STILLWATER — Shelley Budke remembers looking down at the huddle and seeing her husband celebrating with his players.
His team could be down 20 or 30 points — and that first season, it often was — but there he'd be back patting and high fiving. Everyone in his rag-tag band of seven players at Kansas City Kansas Community College would be smiling.
“Win the next five minutes,” he would say.
And when they did, they'd celebrate.
Since Kurt Budke died in a plane crash a year ago Saturday, Shelley has been living — and surviving — by those words.
“Win the next five minutes.”
On a day when many near and far will remember the four who were killed while on an Oklahoma State women's basketball recruiting trip, none will feel the loss quite like Shelley. She lost her husband. Her soul mate. Her best friend.
The days that have followed tested her like never before. Where Kurt was the orange-blazer-wearing, hand-shaking, back-slapping coach, Shelley preferred being in the background.
This extremely private and intensely religious woman became the face of the victims.
Earlier this week, for the first time since her husband's death, she talked about the crash. She talked about the struggles. She talked about the support.
She talked about the man she loved.
She talked, too, about the woman she's become.
* * *
Kurt Budke didn't make many recruiting trips during the season. He'd drive to see an in-state kid occasionally, but out-of-state trips meant missing practice.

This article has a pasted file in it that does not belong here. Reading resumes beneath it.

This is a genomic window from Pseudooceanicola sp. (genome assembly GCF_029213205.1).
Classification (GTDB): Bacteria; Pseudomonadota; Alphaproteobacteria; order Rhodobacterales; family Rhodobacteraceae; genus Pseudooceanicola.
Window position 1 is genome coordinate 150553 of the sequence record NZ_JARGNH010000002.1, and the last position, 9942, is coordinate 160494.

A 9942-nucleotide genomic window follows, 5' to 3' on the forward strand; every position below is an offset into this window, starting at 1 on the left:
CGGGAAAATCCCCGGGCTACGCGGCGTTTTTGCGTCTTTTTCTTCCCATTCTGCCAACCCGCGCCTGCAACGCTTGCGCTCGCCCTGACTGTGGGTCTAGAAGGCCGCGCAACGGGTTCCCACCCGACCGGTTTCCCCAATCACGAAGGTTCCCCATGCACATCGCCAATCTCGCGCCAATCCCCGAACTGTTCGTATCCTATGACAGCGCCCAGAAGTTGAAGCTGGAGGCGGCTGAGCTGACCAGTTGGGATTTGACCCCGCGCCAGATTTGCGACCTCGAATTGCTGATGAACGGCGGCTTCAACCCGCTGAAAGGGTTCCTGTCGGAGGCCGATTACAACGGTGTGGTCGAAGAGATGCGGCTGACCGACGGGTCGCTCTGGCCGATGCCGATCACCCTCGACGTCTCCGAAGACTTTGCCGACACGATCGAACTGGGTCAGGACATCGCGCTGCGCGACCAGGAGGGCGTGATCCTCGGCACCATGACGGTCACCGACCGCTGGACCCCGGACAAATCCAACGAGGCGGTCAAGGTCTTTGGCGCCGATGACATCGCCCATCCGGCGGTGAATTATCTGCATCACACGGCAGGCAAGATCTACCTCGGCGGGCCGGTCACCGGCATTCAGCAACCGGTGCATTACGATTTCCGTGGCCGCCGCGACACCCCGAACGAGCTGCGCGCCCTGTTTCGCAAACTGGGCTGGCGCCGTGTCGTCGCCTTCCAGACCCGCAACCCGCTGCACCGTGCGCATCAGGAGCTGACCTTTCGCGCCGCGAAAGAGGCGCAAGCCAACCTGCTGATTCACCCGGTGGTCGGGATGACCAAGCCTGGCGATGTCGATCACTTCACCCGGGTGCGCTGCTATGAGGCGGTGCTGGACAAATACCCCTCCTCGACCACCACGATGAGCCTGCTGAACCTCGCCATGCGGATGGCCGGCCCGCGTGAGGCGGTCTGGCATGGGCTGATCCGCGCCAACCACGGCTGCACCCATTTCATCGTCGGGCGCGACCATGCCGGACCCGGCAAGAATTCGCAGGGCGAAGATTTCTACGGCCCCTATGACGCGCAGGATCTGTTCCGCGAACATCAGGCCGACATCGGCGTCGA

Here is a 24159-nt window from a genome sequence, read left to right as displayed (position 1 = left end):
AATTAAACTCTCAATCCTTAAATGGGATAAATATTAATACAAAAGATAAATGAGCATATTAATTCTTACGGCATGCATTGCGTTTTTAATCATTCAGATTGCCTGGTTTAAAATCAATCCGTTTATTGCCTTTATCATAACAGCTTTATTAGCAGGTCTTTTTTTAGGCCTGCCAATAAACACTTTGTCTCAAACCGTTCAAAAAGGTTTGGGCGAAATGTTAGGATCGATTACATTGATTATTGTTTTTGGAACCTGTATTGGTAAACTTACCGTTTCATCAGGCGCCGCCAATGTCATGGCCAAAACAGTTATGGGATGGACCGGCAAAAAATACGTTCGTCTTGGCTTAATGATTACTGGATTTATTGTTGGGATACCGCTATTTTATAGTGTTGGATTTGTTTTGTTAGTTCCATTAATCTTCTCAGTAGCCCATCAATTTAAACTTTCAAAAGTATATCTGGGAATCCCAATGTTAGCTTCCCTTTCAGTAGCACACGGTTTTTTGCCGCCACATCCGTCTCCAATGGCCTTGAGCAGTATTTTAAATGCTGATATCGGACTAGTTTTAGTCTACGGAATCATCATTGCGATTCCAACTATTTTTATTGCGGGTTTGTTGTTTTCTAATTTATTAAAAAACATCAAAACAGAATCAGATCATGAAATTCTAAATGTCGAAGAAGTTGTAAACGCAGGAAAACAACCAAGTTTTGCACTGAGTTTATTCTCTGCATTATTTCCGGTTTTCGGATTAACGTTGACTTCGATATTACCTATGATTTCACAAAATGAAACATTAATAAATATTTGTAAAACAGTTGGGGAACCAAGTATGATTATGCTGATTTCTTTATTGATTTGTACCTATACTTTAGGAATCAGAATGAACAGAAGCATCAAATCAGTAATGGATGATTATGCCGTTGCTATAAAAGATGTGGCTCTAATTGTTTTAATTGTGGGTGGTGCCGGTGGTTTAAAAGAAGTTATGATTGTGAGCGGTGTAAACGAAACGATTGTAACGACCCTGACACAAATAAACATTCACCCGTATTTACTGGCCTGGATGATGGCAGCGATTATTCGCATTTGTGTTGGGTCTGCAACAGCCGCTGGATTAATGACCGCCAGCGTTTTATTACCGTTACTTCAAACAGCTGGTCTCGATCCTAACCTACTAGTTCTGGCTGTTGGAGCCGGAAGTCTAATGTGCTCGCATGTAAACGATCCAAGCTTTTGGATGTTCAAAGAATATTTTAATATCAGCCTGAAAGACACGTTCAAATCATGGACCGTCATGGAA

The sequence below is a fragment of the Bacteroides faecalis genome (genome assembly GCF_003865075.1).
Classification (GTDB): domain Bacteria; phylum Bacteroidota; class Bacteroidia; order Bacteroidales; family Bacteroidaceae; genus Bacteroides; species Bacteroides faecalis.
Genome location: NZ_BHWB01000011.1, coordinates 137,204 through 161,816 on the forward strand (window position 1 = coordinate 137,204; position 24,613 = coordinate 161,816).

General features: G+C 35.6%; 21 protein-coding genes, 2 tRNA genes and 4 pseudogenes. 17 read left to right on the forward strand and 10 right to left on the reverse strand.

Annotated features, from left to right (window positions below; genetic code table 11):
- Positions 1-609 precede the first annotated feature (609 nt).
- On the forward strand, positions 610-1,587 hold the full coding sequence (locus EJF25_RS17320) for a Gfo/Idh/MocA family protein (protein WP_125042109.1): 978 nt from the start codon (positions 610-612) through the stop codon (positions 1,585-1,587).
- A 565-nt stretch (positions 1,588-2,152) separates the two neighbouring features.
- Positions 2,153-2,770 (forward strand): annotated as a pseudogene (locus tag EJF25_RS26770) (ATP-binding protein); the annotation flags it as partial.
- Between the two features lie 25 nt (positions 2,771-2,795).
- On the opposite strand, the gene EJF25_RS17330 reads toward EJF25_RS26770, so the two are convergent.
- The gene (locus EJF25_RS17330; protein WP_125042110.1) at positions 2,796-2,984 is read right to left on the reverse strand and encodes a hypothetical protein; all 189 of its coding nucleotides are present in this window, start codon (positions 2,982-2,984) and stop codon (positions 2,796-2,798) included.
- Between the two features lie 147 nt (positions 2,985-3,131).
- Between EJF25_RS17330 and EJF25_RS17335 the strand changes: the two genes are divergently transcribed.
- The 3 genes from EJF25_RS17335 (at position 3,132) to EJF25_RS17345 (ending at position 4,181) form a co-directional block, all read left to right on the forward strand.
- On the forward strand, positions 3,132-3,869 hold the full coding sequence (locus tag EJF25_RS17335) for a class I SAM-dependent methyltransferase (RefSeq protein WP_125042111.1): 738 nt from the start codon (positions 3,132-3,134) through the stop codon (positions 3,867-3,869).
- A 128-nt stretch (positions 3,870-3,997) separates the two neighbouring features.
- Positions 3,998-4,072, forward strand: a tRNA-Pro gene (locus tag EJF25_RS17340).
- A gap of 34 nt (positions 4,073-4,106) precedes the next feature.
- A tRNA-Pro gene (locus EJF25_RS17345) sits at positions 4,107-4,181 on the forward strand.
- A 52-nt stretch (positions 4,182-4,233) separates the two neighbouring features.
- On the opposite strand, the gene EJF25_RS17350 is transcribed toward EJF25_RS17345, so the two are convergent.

He hated that.
After clawing his way up the coaching rankings — a climb that included a part-time job unloading UPS trucks and a decade coaching junior-college ball — Kurt rarely turned over practice to his assistants. A sloppy preseason made him even more hesitant last November.
“This is not a good week to be gone,” he told Shelley. “We need to get off to a good start.”
But he eventually decided to go to Arkansas.
There were two players in Little Rock who were considering the Cowgirls, Tyler Scaife and Roshunda Johnson, and Scaife happened to be one of the nation's best point guards.
“I know if we get this kid,” Kurt had said, “we can make a run at the title, the Big 12 title.”
Kurt's lead recruiter Miranda Serna had been busting her tail with the two players, especially Scaife, and she asked Kurt if he would go and help her. Sell the program. Seal the deal.
They were set to leave Stillwater Regional Airport at 1 p.m.
Kurt spent the morning at home. He did that whenever he was going to be gone in the evening. He worked a bit and rode his stationary bike for 45 minutes or an hour — watching game film or catching up on his reading as he did — but a good chunk of the morning was spent with Shelley.
But even as he left for the airport, he was questioning his decision.
“He was really torn,” Shelley said. “But he knew this kid ... ”
“That's the tough part about coaching. You can't ignore your future.”
* * *
Kurt said he'd be home by 12:30 a.m.
He always overestimated, too. He learned early in his relationship with Shelley that if he ran late, it worried her. So she knew that a little after midnight was the latest he'd be home.
Shelley texted Kurt a couple times during the afternoon just to see how things were going. Even though he didn't reply, she didn't think much of it.
“He's busy,” she thought.